Microsoft Internet Explorer fix

Microsoft has said users of its Windows XP operating system will also get the security update it has issued to fix a flaw in the Internet Explorer browser.

It issued the update on Thursday to fix a bug that let hackers gain access and user rights to computers.

Microsoft ended support for Windows XP earlier this month, ceasing to issue bug fixes or security updates for it.

But the firm said it decided to make an exception as the flaw was discovered just days after the support ended.

Even though Windows XP is no longer supported by Microsoft and is past the time we normally provide security updates, we’ve decided to provide an update for all versions of Windows XP,

Adrienne Hall, general manager of Trustworthy Computing at Microsoft, said in a blog post.

“We made this exception based on the proximity to the end of support for Windows XP.”

The flaw was reported earlier this week and there had been uncertainty over whether XP users would get the update when it was released.

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Windows XP operating system’s Support ends Today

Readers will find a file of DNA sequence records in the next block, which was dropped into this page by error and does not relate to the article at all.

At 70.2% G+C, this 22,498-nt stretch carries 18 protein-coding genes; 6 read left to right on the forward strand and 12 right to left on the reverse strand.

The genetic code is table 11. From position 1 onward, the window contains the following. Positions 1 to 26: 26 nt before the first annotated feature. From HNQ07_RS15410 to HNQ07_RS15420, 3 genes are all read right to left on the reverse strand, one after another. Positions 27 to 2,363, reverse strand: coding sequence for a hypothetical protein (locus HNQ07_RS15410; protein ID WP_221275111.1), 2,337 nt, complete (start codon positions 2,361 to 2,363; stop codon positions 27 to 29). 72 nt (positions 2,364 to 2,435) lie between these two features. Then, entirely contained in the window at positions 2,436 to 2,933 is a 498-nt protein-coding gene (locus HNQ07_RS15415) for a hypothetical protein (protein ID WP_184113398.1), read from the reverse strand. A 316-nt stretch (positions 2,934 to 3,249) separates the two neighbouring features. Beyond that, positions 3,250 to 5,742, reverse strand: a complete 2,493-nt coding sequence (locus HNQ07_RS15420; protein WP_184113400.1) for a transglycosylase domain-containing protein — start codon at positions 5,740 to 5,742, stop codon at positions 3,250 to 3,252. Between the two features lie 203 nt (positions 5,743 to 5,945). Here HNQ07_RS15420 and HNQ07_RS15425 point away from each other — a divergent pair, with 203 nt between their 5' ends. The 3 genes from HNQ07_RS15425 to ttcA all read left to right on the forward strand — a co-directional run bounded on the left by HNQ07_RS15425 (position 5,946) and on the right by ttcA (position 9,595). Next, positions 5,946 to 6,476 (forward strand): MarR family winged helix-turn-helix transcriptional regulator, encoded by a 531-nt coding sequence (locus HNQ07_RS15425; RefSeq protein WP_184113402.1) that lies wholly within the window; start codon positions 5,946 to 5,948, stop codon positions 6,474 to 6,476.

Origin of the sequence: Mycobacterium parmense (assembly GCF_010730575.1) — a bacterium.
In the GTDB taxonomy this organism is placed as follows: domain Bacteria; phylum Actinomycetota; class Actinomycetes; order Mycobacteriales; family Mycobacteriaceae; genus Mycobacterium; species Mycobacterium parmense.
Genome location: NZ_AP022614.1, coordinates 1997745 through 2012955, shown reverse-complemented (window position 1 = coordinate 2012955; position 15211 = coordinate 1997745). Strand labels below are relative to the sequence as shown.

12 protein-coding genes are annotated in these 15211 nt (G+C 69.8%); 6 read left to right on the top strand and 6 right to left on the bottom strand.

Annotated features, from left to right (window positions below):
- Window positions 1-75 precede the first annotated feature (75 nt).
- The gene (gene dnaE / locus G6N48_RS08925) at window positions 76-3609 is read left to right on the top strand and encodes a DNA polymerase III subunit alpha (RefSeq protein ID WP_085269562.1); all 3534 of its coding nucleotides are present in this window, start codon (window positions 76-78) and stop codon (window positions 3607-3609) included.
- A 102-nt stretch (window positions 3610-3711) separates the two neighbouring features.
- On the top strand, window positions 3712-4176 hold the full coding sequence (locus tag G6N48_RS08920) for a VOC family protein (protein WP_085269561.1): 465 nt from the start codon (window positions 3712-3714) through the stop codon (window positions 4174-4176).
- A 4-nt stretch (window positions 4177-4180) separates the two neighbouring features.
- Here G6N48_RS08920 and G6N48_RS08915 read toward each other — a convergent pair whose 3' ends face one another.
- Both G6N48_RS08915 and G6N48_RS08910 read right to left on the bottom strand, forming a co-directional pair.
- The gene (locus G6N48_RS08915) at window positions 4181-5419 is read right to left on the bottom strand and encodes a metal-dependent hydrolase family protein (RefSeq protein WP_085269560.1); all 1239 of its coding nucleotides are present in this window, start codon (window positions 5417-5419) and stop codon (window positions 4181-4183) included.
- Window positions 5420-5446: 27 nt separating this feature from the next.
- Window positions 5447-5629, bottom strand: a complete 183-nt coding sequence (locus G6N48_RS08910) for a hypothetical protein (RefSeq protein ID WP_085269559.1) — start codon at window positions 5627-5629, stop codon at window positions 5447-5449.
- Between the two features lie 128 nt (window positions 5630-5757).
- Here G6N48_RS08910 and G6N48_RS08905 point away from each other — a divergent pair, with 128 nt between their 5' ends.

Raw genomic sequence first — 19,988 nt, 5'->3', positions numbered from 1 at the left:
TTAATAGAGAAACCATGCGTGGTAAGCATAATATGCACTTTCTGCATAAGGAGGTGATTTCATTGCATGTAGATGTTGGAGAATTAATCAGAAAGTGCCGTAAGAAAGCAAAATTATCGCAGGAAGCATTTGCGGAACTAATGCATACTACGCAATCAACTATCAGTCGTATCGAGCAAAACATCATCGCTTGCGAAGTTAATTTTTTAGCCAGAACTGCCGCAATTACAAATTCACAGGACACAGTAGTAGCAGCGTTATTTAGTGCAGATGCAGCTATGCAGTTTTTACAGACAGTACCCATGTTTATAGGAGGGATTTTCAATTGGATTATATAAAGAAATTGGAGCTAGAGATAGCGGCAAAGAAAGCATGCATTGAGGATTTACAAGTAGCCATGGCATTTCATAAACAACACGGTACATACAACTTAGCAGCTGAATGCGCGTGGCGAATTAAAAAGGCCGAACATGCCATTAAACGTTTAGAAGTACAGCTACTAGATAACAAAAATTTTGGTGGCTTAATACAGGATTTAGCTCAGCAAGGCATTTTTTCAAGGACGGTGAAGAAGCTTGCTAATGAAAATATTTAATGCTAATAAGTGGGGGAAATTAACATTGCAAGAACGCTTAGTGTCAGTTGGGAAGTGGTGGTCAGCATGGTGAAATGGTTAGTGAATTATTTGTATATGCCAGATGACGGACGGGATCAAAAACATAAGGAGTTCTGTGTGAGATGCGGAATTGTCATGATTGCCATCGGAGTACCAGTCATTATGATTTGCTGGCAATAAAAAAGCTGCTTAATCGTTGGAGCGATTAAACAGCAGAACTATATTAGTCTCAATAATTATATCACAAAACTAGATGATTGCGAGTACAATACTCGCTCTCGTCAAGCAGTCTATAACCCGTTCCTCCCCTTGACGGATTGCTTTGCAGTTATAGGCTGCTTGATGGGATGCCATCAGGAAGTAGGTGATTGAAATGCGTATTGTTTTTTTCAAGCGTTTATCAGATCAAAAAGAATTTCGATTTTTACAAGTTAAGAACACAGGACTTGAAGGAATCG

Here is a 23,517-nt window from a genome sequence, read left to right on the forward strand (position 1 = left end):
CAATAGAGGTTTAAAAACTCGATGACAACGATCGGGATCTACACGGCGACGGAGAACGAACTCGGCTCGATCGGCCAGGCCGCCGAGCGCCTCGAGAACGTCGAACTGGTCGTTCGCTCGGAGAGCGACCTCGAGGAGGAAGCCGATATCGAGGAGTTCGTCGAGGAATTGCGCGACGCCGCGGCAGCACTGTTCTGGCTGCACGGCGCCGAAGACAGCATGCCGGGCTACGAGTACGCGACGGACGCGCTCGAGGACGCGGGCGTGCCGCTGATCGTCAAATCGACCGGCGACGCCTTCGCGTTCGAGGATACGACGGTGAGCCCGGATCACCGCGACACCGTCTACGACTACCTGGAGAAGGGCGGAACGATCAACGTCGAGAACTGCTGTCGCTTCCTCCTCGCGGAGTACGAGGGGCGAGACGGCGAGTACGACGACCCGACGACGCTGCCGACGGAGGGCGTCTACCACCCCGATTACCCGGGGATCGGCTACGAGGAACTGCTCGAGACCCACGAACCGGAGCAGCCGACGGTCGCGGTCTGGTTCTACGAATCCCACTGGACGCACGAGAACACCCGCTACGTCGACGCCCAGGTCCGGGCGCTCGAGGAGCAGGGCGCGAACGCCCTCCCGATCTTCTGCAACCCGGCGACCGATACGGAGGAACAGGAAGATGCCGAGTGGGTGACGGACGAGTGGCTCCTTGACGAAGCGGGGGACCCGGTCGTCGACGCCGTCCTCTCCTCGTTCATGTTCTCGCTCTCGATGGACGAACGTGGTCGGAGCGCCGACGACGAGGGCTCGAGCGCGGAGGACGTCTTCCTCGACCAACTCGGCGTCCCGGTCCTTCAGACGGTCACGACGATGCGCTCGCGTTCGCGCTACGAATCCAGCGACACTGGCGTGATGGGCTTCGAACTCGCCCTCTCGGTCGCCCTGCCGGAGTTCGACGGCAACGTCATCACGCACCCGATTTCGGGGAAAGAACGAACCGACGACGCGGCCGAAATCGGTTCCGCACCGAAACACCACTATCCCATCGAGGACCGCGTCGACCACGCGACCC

Support for the venerable Windows XP operating system ends this Tuesday. It means that there will be no more official security updates and bug fixes for the operating system from Microsoft.

Some governments have negotiated extended support contracts for the OS in a bid to keep users protected. Security firms said anyone else using the 13-year-old software would be at increased risk of infection and compromise by cyber-thieves.

Statistics suggest 20-25% of all users have stuck with XP despite the fact that there have been three major releases of Windows since its debut in 2001.

win-xp

Some of those existing XP users have struck deals to get security fixes from Microsoft while they complete their migration away from the ageing code.

Anyone currently running Windows XP already faced a disproportionate risk of falling victim to malware, said Dave Emm, a senior research analyst at security firm Kaspersky.

Windows XP users topped the list of victims cyber-thieves targeted, said Maik Morgenstern and Andreas Marx from the German AV-Test group, which rates and ranks security software.

“Malware writers go for the low hanging fruits because it’s a lot easier to infect systems running on an old Windows XP operating system compared to brand-new Windows 8.1, with all its built-in security features,” they said.

“We think we will see a lot of attacks for Windows XP within the next few months, but attackers will also always add exploits for other Windows systems just to catch those systems as well.”

 

Source: BBC NEWS